Introduction The Humanities in Deconstruction
Burckhardt’s extraordinary essay published in an edition of 1,000 copies was hard to sell and he received no royalties. Nietzsche, who joined Burckhardt at the University of Basel in 1868, greatly admired the work, although they were never friends. It was one of the few modern books Nietzsche recommended. Burckhardt, a conservative antimodernist, emphasized the individual person as the starting point of historical study. For Burckhardt history provided the means to study the relation of contemporary culture to the cultures of the past, and in The Civilization of the Renaissance in Italy he registers the different ways in which the Renaissance first gave the highest value to individuality. He believed that the early signs of “the modern European Spirit” could be seen in Florence. It was a historical vantage point for him to observe the declining fate of the individual who had become increasingly domesticated and commodified in modern society, thus dimming the creative energies that had first come to fruition in ancient Greece and were rediscovered and extended during the Renaissance. He saw the rise of capitalism, self-interest, and national wars and warned of the coming struggle between freedom and the all-powerful State. Yet though a humanist in the old sense of the word, he was not an idealist in his descriptions of Greek civilization, demonstrating how Athenians were victims of their democracy.
KeywordsWestern Metaphysic Philosophical Discipline Modern Book Deconstructive Reading Philosophical Style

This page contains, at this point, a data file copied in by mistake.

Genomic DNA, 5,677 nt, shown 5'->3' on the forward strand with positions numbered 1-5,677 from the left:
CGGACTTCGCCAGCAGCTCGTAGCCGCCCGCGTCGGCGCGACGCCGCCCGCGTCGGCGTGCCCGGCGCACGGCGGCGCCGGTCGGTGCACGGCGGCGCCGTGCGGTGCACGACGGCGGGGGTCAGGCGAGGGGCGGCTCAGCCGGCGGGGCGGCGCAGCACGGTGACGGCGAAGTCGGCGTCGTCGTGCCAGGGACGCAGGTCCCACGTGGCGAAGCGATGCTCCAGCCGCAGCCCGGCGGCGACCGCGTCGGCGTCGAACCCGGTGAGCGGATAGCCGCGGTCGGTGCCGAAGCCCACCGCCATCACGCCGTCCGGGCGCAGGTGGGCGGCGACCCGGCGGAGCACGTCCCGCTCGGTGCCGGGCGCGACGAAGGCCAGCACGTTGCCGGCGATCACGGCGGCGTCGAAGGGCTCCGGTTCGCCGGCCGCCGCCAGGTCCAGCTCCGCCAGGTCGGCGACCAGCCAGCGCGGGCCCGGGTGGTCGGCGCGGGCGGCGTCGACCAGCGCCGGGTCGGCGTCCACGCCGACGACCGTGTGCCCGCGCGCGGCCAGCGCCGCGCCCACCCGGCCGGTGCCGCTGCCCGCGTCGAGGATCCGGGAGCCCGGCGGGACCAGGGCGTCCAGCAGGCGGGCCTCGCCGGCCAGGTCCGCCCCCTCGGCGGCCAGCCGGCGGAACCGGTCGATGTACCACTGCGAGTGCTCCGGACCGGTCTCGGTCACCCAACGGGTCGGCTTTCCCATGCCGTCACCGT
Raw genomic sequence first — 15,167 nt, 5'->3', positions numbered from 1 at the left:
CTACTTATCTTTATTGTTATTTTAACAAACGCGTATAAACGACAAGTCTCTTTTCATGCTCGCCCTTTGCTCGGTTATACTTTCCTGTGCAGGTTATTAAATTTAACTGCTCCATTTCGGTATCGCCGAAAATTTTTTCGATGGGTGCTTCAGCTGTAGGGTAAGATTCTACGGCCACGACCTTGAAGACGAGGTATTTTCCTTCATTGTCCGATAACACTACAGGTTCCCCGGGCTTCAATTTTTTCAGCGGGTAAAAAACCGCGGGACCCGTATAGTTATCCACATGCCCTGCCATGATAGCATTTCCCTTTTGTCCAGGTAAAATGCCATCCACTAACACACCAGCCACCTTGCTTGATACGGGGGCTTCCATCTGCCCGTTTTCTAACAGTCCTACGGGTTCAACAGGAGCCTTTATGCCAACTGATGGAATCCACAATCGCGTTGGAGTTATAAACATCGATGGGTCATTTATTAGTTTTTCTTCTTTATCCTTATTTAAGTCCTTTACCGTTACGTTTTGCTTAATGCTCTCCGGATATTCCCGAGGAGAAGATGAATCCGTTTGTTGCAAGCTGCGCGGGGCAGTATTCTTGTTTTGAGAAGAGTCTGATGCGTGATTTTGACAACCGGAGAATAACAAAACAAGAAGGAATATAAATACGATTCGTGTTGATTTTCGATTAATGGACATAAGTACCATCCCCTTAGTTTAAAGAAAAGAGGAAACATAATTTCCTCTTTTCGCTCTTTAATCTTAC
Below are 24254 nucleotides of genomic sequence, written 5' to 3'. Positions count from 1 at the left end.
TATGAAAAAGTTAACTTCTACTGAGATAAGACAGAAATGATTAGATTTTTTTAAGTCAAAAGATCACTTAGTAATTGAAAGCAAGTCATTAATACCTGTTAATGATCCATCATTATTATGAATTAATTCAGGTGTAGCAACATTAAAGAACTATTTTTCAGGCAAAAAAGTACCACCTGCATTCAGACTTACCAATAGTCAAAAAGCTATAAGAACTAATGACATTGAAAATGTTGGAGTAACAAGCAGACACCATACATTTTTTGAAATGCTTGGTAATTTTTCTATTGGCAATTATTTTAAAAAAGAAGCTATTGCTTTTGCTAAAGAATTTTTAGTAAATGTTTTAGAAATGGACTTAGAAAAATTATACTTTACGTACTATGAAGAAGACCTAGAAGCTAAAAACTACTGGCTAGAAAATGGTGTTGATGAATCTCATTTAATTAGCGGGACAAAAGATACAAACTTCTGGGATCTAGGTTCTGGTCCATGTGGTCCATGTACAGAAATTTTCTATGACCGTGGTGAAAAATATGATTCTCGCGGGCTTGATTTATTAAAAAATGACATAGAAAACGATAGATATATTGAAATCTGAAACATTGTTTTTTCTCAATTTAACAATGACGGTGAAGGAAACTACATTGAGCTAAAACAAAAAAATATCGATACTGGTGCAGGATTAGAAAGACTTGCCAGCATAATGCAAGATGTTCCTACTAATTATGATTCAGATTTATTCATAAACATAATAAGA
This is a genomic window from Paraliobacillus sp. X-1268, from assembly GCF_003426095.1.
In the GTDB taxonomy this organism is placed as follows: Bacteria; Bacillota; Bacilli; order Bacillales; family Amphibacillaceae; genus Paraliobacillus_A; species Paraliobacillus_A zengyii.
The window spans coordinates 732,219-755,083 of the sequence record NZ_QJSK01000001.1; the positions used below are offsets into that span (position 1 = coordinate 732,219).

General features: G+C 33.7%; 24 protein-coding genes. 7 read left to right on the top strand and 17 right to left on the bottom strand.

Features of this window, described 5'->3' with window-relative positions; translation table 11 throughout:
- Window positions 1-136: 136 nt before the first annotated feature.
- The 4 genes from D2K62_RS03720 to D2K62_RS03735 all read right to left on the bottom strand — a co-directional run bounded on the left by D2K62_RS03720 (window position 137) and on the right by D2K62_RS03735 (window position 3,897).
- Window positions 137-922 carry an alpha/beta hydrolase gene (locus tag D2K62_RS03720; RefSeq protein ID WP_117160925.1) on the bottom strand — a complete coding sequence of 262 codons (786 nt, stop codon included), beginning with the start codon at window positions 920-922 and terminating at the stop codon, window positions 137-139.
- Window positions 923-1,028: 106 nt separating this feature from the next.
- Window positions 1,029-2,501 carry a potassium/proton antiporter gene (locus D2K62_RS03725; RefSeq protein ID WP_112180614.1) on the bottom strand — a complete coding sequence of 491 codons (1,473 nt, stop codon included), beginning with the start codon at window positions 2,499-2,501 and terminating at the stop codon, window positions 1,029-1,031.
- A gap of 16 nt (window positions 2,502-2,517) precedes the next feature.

Unable to display preview. Download preview PDF.
- Derrida, J. (1982). “The ends of man,” in A. Bass (trans.), Margins of Philosophy (Chicago: University of Chicago Press), pp. 109–136.Google Scholar
- Derrida, J. (1983a). “The principle of reason: The university in the eyes of its pupils.” Diacritics, Fall, 3–20.Google Scholar
- Derrida, J. (1983b). “The time of the thesis: Punctuations,” in Alan Montefiore (ed.), Philosophy in France Today (Cambridge: Cambridge University Press), pp. 34–50.Google Scholar
- Derrida, J. (1994). “Of the humanities and the philosophical discipline:The right to philosophy from the cosmopolitical point of view” Surfaces, 4, at http://tornade.ere.umontreal.ca/~guedon/Surfaces/vol4/derrida.html
- Grassi, E. (1983). Heidegger and the Question of Renaissance Humanism: Four Studies (New York, Binghamton: Center for Medieval and Early Renaissance Studies).Google Scholar
- Heidegger, M. (1996). “Letter on humanism,” in David Farrell Krell (ed.), Basic Writings (London: Routledge), pp. 225–226.Google Scholar
- Nietzsche, F. (1968 orig. 1888). Twilight of the Idols; and, The Anti-Christ. Translated, with an introduction and commentary, by R. J. Hollingdale (Harmondsworth: Penguin).Google Scholar
- Roundtable Discussion: Jacques Derrida’s “Of the Humanities and Philosophical Disciplines: The Right to Philosophy from the Cosmopolitical Point of View (the Example of an International Institution).” Surfaces, 4, at http://tornade.ere.umontreal.ca/~guedon/Surfaces/vol4/derrida.html